How to Give Through Old Bill’s Fun Run
Old Bill’s 2024 Giving Season is August 9 — September 13.
There are two categories for giving: community donors and CoChallengers. Community donors make a single designated gift, with their chosen amounts allocated to specific nonprofits they wish to support. CoChallengers provide undesignated funding to partially match the designated gifts of community donors, substantially increasing the impact of each participating organization’s fundraising efforts.
What is an Old Bill’s Donor?
1 in 3 Teton County households make a donation through Old Bill’s Fun Run. They come from within all parts of our community, motivated by a shared vision of philanthropy.
By donating through Old Bill’s during the giving season, the impact of each designated gift is amplified with additional funding provided by CoChallengers and Friends of the Match in the form of partial matching grants.
When the giving season opens, it is easy to donate! Go to oldbills.org, select your favorite nonprofits, determine how much you wish to give them, and make one tax-deductible donation to the Community Foundation for the total amount. Gifts of all sizes are appreciated and contribute to a large collective impact.
What is an Old Bill’s CoChallenger?
CoChallengers are a special group of individuals and businesses who donate to the Old Bill’s match pool. These gifts are not earmarked for specific nonprofits, but are used to match the community’s donations. Led by Mr. and Mrs. Old Bill, who donate $500,000 annually, CoChallengers give at levels of $25,000 and up.
CoChallengers’ generosity inspires increased community giving and is key to Old Bill’s success. CoChallengers can proudly call themselves community leaders who promote charitable giving and intrinsically value philanthropy. Combined with community-wide efforts, they highlight the tremendous work of local nonprofits and appreciation of that work.
What is an In-Kind Donor?
Old Bill’s relies on the generosity of dozens of local businesses and nonprofits that donate goods and services to the event.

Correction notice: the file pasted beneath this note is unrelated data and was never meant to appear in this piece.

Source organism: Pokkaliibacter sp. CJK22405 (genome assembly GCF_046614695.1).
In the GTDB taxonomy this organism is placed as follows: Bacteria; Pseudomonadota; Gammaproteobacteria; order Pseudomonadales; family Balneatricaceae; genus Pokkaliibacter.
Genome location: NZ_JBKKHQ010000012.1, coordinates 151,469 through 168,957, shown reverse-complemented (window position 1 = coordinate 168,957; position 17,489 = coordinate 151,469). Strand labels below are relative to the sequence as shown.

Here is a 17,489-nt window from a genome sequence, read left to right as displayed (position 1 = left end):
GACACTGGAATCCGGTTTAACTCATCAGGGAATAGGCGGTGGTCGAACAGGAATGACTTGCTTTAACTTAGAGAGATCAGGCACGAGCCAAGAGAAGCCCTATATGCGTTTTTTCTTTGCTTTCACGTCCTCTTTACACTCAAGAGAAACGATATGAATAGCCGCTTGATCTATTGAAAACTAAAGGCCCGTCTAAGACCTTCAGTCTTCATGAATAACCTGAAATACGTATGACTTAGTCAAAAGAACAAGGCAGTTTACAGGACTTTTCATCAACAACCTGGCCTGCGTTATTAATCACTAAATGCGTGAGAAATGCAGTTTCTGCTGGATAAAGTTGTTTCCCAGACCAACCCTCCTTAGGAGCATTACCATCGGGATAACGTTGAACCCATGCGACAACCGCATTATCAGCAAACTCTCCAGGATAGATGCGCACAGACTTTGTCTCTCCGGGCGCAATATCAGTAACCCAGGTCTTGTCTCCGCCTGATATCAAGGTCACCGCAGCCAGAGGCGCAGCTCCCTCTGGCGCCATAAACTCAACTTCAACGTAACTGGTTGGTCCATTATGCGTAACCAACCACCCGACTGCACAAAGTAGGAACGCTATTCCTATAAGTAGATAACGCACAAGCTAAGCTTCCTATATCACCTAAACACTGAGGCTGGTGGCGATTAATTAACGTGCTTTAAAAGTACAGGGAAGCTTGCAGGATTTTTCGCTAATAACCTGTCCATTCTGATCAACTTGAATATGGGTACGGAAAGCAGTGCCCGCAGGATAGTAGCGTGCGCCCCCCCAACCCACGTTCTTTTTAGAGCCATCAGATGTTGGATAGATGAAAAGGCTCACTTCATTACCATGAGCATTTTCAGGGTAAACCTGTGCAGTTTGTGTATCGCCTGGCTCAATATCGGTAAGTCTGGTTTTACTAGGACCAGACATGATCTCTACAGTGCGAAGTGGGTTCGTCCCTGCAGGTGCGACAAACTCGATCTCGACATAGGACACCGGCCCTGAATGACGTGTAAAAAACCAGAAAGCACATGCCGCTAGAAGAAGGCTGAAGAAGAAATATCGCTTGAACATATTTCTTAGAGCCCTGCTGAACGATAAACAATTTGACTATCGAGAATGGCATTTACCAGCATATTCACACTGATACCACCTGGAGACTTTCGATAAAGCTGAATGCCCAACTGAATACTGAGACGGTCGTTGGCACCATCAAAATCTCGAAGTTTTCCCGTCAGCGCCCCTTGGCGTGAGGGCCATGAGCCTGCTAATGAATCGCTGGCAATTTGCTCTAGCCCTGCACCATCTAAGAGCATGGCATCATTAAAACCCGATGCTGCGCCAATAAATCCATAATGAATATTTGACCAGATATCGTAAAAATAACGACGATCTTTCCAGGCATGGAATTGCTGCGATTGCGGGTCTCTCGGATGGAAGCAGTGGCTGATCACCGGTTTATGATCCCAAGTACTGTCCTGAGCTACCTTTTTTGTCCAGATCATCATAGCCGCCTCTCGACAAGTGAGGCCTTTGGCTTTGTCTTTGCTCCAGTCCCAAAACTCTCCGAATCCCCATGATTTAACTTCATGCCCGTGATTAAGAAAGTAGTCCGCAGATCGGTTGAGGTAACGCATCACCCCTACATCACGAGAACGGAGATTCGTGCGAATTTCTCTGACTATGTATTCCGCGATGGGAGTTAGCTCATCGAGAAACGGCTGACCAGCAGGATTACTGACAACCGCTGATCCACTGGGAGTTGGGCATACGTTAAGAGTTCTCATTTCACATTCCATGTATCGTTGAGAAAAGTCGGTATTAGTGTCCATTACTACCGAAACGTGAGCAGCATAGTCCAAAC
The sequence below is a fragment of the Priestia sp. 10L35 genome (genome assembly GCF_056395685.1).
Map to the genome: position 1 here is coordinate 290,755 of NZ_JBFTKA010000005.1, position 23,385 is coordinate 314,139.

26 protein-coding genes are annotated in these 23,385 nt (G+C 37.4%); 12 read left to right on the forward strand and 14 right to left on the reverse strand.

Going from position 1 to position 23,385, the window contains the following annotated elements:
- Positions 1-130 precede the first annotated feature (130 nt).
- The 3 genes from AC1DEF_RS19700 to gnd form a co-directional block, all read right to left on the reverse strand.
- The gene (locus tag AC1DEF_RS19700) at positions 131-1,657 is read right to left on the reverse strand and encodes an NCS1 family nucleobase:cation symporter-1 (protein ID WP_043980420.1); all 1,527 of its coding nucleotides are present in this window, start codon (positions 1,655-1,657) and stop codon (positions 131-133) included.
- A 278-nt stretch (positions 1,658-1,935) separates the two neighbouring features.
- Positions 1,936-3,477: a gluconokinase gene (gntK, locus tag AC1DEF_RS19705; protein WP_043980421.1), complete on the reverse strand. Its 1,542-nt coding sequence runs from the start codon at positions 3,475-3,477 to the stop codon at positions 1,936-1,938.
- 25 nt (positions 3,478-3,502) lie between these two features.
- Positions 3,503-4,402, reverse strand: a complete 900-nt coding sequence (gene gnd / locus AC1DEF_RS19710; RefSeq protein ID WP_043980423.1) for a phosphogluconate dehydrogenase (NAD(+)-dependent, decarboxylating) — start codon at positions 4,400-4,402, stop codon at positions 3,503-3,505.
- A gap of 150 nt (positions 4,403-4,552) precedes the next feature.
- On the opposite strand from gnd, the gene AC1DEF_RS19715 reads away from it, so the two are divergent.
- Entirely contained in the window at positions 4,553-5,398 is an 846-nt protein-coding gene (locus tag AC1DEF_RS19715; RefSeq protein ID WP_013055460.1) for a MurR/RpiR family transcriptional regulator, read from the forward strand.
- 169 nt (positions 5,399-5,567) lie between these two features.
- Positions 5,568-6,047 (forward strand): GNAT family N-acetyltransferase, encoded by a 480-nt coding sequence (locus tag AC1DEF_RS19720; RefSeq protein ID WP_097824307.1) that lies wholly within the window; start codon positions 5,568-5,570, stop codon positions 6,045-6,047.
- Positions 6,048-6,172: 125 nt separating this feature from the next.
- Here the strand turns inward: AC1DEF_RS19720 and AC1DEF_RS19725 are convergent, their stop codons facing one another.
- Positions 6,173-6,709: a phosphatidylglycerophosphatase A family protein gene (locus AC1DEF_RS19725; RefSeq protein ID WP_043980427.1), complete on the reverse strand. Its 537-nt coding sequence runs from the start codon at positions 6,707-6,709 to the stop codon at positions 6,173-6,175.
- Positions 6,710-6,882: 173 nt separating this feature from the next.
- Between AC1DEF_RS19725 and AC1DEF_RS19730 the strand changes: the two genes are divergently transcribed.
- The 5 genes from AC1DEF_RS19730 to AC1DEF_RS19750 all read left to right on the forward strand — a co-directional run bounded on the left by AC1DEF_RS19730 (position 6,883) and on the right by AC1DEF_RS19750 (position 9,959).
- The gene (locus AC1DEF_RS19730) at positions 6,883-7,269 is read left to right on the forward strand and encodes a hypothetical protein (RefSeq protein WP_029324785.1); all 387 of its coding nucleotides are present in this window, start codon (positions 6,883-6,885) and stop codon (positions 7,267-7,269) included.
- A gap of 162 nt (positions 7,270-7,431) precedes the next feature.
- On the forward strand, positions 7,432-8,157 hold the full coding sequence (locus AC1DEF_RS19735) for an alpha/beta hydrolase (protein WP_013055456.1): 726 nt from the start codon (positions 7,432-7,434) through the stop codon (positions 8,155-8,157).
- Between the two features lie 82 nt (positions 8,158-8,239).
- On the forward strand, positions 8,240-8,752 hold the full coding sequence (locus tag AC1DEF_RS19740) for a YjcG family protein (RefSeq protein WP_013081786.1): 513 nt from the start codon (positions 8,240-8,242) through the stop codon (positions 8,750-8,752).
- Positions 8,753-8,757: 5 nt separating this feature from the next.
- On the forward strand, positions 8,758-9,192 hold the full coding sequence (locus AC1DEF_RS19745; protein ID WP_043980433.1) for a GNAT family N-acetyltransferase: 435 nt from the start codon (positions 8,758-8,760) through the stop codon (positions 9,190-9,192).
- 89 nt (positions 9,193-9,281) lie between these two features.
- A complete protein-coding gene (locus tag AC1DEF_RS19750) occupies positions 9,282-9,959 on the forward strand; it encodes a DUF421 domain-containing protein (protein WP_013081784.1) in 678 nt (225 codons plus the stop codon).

Old Bill’s relies on the generosity of dozens of local businesses and nonprofits that donate goods and services to the event. The following organizations help make the event possible:Canvas Unlimited
Center for the Arts
Four Seasons of Jackson Hole
Geittmann, Larson & Swift
Habitat for Humanity Greater Teton Area
High Country Linen
Jackson Curbside Recycling
Jackson Elementary School
Jackson Hole Children’s Museum
Jackson Hole Farmers’ Market
Jackson Hole Mountain Resort
Local Restaurant and Bar
McDonald’s of Jackson Hole
Pearl Street Bagels
Pearl Street Market/Aspens Market
Pinky G’s Pizzeria
Prugh Real Estate
Redeemer Lutheran Church
Rosie Read /R2
Snake River Brewing
Snake River Roasting
St. John’s Health
Teton County /Jackson Parks & Recreation
Teton County Integrated Solid Waste and Recycling (ISWR)
Teton County Library
Teton County Search & Rescue
The Bunnery Bakery & Restaurant
The Liquor Store
TODO TV en Español
Town of Jackson
The Impact of Giving
Over the past 27 years, Old Bill’s Fun Run has raised more than $256 million for local nonprofits. Each year, funds raised through Old Bill’s touch the lives of everyone in Teton County. Read more about the impact that Old Bill’s is making throughout our community.
Old Bill’s Fun Run funds have supported our stewardship and public access efforts in the upper Snake River watershed. These funds have been used to install a new streamgage and technology to better monitor water quantity and quality in our community.
This past Christmas season 182 volunteers shopped and wrapped new toys and clothes for 591 of Jackson’s children. The gifts were anonymously delivered, and we know that the Holiday season was happier for many families.
Thanks to Old Bill’s Fun Run, the Co-Challengers, and our generous animal-loving donors we were able to save the lives of 372 dogs, puppies, cats, and kittens in 2021.
Thanks to the support from the Old Bill’s Fund Run grant, the Art Association of Jackson Hole brought visual art experiences to thousands of community members through classes, intensive workshops, youth summer camps, gallery exhibits, community outreach programs, and Art Fairs. 1,400 children and 680 adults were served with 1800 hours of instruction.